New issue of Deep South online

Deep South logo 2013A new issue of the University of Otago’s electronic literary journal Deep South is out now. Lynley Edmeades and Catherine Dale have done a wonderful job with the latest number. The site has at the same time been given a complete overall and fresh look by Gilbert May. May has also created a new index of past issues while thoughtfully preserving their individual look and feel. Those issues and their design are themselves a taonga or treasure for both New Zealand literature and those, like me, who are interested in literature’s intersection with the history of the World Wide Web.

For a while now, I’ve been suggesting that Deep South is New Zealand’s longest-running electronic literary journal, though I remain interested to hear from anyone who is able to cite a counterexample. The first issue went live in February 1995 and is still online in all its mid-1990s glory. This issue, then, predates what the National Library of Australia claims as Australia’s oldest archived webpage, a May 1995 edition of The Australian Observer. Of course, what the National Library is interested in is the date of archiving, rather than of creation or whether the page is still extant. Still, the oldest Deep South pages, which predate the Way Back Machine’s earliest snapshots of the web, have the genuine feel of 1990s web design in a way that is hard to replicate today.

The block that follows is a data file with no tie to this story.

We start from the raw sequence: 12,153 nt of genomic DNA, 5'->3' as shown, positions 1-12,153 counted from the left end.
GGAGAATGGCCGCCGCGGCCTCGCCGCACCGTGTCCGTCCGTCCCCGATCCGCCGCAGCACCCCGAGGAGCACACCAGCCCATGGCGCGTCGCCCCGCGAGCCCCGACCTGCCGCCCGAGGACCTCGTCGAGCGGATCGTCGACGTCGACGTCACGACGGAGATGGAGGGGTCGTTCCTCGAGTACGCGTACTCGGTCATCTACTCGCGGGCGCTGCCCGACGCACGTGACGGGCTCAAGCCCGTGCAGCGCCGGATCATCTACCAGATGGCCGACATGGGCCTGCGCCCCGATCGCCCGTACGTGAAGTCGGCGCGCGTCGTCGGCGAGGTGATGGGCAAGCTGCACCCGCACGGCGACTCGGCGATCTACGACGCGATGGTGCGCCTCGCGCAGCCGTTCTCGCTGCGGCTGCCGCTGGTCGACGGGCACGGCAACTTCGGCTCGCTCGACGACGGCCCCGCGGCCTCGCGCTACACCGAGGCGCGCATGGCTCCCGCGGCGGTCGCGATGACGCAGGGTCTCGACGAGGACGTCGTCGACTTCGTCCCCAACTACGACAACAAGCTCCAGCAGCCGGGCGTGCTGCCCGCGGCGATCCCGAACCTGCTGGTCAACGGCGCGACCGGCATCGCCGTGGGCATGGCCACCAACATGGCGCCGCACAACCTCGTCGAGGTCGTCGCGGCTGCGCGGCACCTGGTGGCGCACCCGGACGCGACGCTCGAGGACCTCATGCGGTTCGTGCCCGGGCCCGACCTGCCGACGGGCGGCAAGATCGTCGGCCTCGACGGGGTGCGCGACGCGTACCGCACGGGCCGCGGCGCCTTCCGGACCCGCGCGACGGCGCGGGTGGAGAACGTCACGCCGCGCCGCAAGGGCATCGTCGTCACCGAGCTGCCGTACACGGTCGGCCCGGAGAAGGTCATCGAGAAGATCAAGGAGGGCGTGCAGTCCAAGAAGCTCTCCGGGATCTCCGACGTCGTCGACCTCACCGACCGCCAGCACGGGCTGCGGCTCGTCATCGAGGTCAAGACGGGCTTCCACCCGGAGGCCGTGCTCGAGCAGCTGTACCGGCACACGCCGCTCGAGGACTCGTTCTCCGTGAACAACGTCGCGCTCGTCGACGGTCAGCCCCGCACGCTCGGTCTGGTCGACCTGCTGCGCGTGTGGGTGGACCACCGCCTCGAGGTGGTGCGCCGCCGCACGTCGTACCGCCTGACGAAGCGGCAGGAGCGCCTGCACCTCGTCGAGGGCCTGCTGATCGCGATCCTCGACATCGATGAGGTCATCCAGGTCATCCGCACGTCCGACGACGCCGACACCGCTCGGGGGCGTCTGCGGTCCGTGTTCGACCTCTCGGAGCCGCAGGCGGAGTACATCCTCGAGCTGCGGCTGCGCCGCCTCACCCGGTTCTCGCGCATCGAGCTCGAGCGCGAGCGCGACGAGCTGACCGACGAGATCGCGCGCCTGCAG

About Jacob Edmond

Jacob Edmond is an Associate Professor in the Department of English at the University of Otago, New Zealand. He is author of A Common Strangeness: Contemporary Poetry, Cross-Cultural Encounter, Comparative Literature (Fordham UP, 2012). His articles have appeared in journals such as Comparative Literature, Contemporary Literature, Poetics Today, The China Quarterly, the Slavic and East European Journal, and Russian Literature. He is editor (with Henry Johnson and Jacqueline Leckie) of Recentring Asia: Histories, Encounters, Identities (Brill / Global Oriental, 2011), and editor and translator (with Hilary Chung) of Yang Lian’s Unreal City: A Chinese Poet in Auckland (Auckland University Press, 2006). For more, see:
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